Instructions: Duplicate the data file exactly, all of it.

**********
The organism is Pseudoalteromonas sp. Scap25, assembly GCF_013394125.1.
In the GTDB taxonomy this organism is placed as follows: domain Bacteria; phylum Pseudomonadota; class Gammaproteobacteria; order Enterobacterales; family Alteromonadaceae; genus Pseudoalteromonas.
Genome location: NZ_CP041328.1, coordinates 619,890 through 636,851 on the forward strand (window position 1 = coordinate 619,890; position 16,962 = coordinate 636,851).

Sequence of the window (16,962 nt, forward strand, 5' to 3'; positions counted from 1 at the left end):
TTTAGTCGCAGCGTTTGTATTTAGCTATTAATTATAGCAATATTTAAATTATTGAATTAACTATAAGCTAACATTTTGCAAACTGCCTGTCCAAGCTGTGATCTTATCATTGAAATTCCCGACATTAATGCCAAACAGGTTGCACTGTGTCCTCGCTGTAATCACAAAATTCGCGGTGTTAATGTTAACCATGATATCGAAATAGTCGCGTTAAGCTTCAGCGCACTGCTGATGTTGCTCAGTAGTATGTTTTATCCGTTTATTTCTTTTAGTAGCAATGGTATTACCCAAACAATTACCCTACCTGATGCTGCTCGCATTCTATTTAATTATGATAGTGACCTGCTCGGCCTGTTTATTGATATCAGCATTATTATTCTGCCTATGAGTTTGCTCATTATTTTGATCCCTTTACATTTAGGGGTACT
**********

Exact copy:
The organism is Pseudoalteromonas sp. Scap25, assembly GCF_013394125.1.
In the GTDB taxonomy this organism is placed as follows: domain Bacteria; phylum Pseudomonadota; class Gammaproteobacteria; order Enterobacterales; family Alteromonadaceae; genus Pseudoalteromonas.
Genome location: NZ_CP041328.1, coordinates 619,890 through 636,851 on the forward strand (window position 1 = coordinate 619,890; position 16,962 = coordinate 636,851).

Sequence of the window (16,962 nt, forward strand, 5' to 3'; positions counted from 1 at the left end):
TTTAGTCGCAGCGTTTGTATTTAGCTATTAATTATAGCAATATTTAAATTATTGAATTAACTATAAGCTAACATTTTGCAAACTGCCTGTCCAAGCTGTGATCTTATCATTGAAATTCCCGACATTAATGCCAAACAGGTTGCACTGTGTCCTCGCTGTAATCACAAAATTCGCGGTGTTAATGTTAACCATGATATCGAAATAGTCGCGTTAAGCTTCAGCGCACTGCTGATGTTGCTCAGTAGTATGTTTTATCCGTTTATTTCTTTTAGTAGCAATGGTATTACCCAAACAATTACCCTACCTGATGCTGCTCGCATTCTATTTAATTATGATAGTGACCTGCTCGGCCTGTTTATTGATATCAGCATTATTATTCTGCCTATGAGTTTGCTCATTATTTTGATCCCTTTACATTTAGGGGTACT